Three Ways Busy People Can Change the World

by | Aug 2, 2017

Three Ways Busy People Can Change the World

by | Aug 2, 2017

When we first planted Harbor Church, we could only find space available on Sunday nights, so that’s when we did our church services. We decided to play up the fact that we were the only church in East Oahu that met in the evenings, so we sent out a postcard advertising the church. The headline was: “Sleepyheads, Rejoice.” In other words, you can sleep in on Sunday mornings, and still go to church! Awesome!

People started showing up from that postcard. They started to learn about Jesus. They started to give their hearts to Jesus. And we were stoked, until we tried to get them to do things for Jesus. “Hey, come to small-group on Wednesday night!” … Nope. … “Hey, we need some help with the keiki ministry!” … Sorry. … “Hey, somebody needs a ride to the hospital this week” … Busy. …  That’s when we realized we had the laziest church on planet earth, and the worst part was, that’s exactly what we designed it to be!

With that postcard, here’s what we were basically saying to people: “Go ahead and do what you want all weekend. Party as late as you want on Saturday night, and sleep in as late as you want on Sunday morning. And then on Sunday night, if you can squeeze it in, maybe you can find time for Jesus.” That’s the message we were (subconsciously) preaching, but the message of the New Testament is that if you really understand how God gave everything for you, you’ll just naturally want to give everything for him. You’ll want to grow, and give, and serve, and bless.

As Paul says in Romans 12:1, “In light of the mercies of God … present your bodies as a living sacrifice, holy and acceptable to God, which is your spiritual worship.” In other words, “Considering all that God has already given you, ask yourself what can you give to him and to the people around you.”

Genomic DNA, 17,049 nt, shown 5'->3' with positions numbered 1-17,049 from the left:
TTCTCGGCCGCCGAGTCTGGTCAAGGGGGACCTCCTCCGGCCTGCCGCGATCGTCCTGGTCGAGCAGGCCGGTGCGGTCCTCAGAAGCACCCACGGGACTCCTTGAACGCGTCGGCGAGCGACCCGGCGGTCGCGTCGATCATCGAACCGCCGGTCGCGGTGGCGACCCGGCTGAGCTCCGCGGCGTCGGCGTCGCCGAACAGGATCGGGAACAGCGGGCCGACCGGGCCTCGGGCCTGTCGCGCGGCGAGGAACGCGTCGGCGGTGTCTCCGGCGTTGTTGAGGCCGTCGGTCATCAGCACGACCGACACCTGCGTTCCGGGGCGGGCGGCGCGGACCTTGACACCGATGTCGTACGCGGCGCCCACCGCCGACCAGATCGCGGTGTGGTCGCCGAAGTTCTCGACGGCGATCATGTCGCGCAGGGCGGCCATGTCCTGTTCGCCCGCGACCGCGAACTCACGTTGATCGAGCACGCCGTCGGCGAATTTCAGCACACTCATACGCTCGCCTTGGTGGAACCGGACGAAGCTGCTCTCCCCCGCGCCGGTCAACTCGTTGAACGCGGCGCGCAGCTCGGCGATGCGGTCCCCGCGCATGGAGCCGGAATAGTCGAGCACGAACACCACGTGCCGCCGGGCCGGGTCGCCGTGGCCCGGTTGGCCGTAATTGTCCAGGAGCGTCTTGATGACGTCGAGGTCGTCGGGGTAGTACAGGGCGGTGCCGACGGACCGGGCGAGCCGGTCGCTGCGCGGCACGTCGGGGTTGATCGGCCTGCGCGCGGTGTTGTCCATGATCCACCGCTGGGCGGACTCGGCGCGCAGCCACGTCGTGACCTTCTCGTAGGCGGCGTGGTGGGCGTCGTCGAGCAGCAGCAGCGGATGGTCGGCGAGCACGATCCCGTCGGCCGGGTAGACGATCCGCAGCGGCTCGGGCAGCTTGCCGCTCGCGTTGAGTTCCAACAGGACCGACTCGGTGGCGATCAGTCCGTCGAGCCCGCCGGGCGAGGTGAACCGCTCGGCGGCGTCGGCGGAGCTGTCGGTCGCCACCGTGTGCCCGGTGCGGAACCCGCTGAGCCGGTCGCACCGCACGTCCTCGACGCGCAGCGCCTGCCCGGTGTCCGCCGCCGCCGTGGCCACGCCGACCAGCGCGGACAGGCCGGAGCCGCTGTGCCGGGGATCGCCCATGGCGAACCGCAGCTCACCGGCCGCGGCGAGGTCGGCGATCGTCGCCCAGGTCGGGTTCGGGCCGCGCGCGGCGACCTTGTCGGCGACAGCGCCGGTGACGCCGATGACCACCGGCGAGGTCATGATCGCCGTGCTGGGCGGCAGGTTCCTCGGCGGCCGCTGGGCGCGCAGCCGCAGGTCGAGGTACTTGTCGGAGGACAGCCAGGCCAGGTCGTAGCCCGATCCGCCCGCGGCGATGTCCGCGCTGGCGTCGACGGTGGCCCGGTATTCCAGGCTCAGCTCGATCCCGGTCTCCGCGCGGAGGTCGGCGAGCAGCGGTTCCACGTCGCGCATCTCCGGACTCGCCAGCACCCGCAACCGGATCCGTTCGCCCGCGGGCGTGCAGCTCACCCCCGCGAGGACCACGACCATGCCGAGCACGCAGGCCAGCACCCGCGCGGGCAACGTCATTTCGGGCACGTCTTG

Praise God, we eventually figured that out in our church, and we now have a mob of grace-fueled folks who are growing, serving, giving, and blessing all the time. But here’s the question: how do we know we’re serving in the right way? How do we know we’re giving effectively? How do we know we’re really blessing the world, not just spinning our wheels? Paul gives us some ideas in Galatians 6:10: “As we have opportunity, let us do good to everyone, and especially to those who are of the household of faith.”

How can already-busy people make real change in the world? Three ways, according to Paul:

1. Look for opportunities to serve.

As Paul says, “As we have opportunity, let us do good.” Here’s the thing: there are always opportunities to do good. In Ephesian 2, after Paul says we can’t be saved by your good works, he turns around and he says, “We are his workmanship, created in Christ Jesus for good works, which God prepared beforehand, that we should walk in them.”

In other words, God’s laid out a path of good works for you to walk along. He’s got them lined up for you every day. You just need to follow the path. When you go to work tomorrow, there will be an opportunity to serve. When you come home, there will be an opportunity to serve. When you go to church next Sunday, there will be an opportunity to serve.